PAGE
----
The Best Watering System for Tomatoes

13 Jun

The Best Watering System for Tomatoes
When watering by hand it is difficult to avoid wetting the
leaves of tomato plants – but a raised bed will enable
you to improve the soil


One secret of growing healthy tomatoes is to make sure they get the right nutrients and water. More specifically, regular watering will prevent the skin on the fruit from splitting.

While they need sufficient water, overwatering can cause the leaves of some tomato varieties to curl or roll inwards. Overwatering can also cause flowers to drop off the plants before the tomato fruit has formed.

On the other hand if plants dry out because they haven’t got enough water, they are likely to wilt, in which case the fruit won’t develop either. If the fruit does develop, the resultant tomatoes are likely to be small and they may be deformed.

The best type of soil to grow tomatoes in will be a sandy loam that drains well. Clay soil is difficult to water, and very fine sandy soil drains away too quickly.

To check how well the soil drains, dig a few holes where you plan to plant your tomatoes and watch to see how long they take to drain. If the soil is sandy, adding organic material including compost will help, as will mulching the surface of the soil. If the water doesn’t drain, you have a problem and should think about creating raised beds that you can fill with suitable soil. Generally it is worth the effort.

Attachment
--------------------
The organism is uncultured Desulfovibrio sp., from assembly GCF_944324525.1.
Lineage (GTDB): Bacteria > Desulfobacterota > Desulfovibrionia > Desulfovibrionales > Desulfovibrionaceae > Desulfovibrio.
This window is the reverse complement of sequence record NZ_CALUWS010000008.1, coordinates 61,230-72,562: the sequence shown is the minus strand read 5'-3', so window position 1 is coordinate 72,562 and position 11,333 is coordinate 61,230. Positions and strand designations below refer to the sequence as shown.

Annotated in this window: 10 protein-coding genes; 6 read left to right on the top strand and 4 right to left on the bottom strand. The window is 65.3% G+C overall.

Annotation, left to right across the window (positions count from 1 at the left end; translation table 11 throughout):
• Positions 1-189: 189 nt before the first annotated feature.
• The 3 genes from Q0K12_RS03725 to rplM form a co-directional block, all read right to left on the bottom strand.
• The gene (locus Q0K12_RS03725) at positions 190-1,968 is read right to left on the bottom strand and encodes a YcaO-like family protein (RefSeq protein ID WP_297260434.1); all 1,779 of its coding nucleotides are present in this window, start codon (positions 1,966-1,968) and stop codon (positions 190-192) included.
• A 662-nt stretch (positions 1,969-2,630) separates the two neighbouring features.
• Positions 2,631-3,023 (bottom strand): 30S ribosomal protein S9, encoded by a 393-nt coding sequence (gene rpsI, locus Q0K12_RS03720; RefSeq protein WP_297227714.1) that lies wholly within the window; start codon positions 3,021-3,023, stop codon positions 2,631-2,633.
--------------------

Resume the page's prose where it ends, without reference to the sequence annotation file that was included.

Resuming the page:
Once your tomatoes are growing, you need to ensure that they get a consistently even supply of water. There are various methods of watering, including trickle and drip irrigation, sprinklers and hand-held hoses. Either way, you need to be sure that your tomatoes get at least 2.5 cm or an inch of water every week. That works out at about 110 litres or 30 gallons of water spread over 6 square metres or 60 square feet. If the weather is hot, you need to increase this to around 4 cm or 1 & 1/2 inches. Bear this in mind if you’re watering by hand, and be prepared to be patient.

While sprinklers are relatively inexpensive to install and operate, and you have the option of a piped system or one that is linked to a hose and moved around, overhead watering has its problems. The reason for this is that when tomato leaves get wet the moisture can encourage both bacterial and fungal disease. Generally the work-around is to water early in the morning. Another disadvantage of overhead watering is that the water also feeds weeds, although good mulching will help prevent weeds from thriving.

Undoubtedly the best watering system for tomatoes and many other vegetables is the trickle or drip irrigation system. This eliminates any overhead water and ensures that the roots get what they need. Even though this type of irrigation system will cost you more to install, the fruits of your labour will undoubtedly be greater.